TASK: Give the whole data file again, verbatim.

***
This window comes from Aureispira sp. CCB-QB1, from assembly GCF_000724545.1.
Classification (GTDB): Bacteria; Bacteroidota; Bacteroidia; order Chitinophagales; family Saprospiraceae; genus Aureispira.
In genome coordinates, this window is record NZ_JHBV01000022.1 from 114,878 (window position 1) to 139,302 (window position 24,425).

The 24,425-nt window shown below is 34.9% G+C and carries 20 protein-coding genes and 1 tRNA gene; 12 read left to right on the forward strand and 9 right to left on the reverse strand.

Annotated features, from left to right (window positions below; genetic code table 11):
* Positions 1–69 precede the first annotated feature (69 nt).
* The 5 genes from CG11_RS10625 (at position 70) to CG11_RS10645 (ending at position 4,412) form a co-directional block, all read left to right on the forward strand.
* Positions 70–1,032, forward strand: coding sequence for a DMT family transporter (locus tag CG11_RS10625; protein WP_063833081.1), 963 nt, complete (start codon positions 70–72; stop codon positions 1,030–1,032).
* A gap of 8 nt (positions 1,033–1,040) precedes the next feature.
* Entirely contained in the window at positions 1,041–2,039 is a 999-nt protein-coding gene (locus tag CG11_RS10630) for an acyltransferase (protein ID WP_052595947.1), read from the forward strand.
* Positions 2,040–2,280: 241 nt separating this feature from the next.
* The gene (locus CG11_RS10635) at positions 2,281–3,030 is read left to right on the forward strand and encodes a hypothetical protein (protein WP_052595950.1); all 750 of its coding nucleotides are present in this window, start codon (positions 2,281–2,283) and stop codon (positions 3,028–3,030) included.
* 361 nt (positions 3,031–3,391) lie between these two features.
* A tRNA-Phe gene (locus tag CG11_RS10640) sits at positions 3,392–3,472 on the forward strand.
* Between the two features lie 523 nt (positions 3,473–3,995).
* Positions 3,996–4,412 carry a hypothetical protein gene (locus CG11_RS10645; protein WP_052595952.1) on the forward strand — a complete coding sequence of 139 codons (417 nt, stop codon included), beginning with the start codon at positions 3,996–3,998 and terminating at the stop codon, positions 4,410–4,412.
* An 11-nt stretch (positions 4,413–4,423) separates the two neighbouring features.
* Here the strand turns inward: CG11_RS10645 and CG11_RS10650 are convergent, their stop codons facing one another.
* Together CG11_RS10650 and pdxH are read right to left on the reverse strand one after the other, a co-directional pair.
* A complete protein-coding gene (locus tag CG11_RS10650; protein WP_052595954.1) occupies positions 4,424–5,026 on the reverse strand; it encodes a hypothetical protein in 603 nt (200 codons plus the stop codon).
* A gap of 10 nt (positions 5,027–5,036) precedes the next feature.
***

This window comes from Aureispira sp. CCB-QB1, from assembly GCF_000724545.1.
Classification (GTDB): Bacteria; Bacteroidota; Bacteroidia; order Chitinophagales; family Saprospiraceae; genus Aureispira.
In genome coordinates, this window is record NZ_JHBV01000022.1 from 114,878 (window position 1) to 139,302 (window position 24,425).

The 24,425-nt window shown below is 34.9% G+C and carries 20 protein-coding genes and 1 tRNA gene; 12 read left to right on the forward strand and 9 right to left on the reverse strand.

Annotated features, from left to right (window positions below; genetic code table 11):
* Positions 1–69 precede the first annotated feature (69 nt).
* The 5 genes from CG11_RS10625 (at position 70) to CG11_RS10645 (ending at position 4,412) form a co-directional block, all read left to right on the forward strand.
* Positions 70–1,032, forward strand: coding sequence for a DMT family transporter (locus tag CG11_RS10625; protein WP_063833081.1), 963 nt, complete (start codon positions 70–72; stop codon positions 1,030–1,032).
* A gap of 8 nt (positions 1,033–1,040) precedes the next feature.
* Entirely contained in the window at positions 1,041–2,039 is a 999-nt protein-coding gene (locus tag CG11_RS10630) for an acyltransferase (protein ID WP_052595947.1), read from the forward strand.
* Positions 2,040–2,280: 241 nt separating this feature from the next.
* The gene (locus CG11_RS10635) at positions 2,281–3,030 is read left to right on the forward strand and encodes a hypothetical protein (protein WP_052595950.1); all 750 of its coding nucleotides are present in this window, start codon (positions 2,281–2,283) and stop codon (positions 3,028–3,030) included.
* 361 nt (positions 3,031–3,391) lie between these two features.
* A tRNA-Phe gene (locus tag CG11_RS10640) sits at positions 3,392–3,472 on the forward strand.
* Between the two features lie 523 nt (positions 3,473–3,995).
* Positions 3,996–4,412 carry a hypothetical protein gene (locus CG11_RS10645; protein WP_052595952.1) on the forward strand — a complete coding sequence of 139 codons (417 nt, stop codon included), beginning with the start codon at positions 3,996–3,998 and terminating at the stop codon, positions 4,410–4,412.
* An 11-nt stretch (positions 4,413–4,423) separates the two neighbouring features.
* Here the strand turns inward: CG11_RS10645 and CG11_RS10650 are convergent, their stop codons facing one another.
* Together CG11_RS10650 and pdxH are read right to left on the reverse strand one after the other, a co-directional pair.
* A complete protein-coding gene (locus tag CG11_RS10650; protein WP_052595954.1) occupies positions 4,424–5,026 on the reverse strand; it encodes a hypothetical protein in 603 nt (200 codons plus the stop codon).
* A gap of 10 nt (positions 5,027–5,036) precedes the next feature.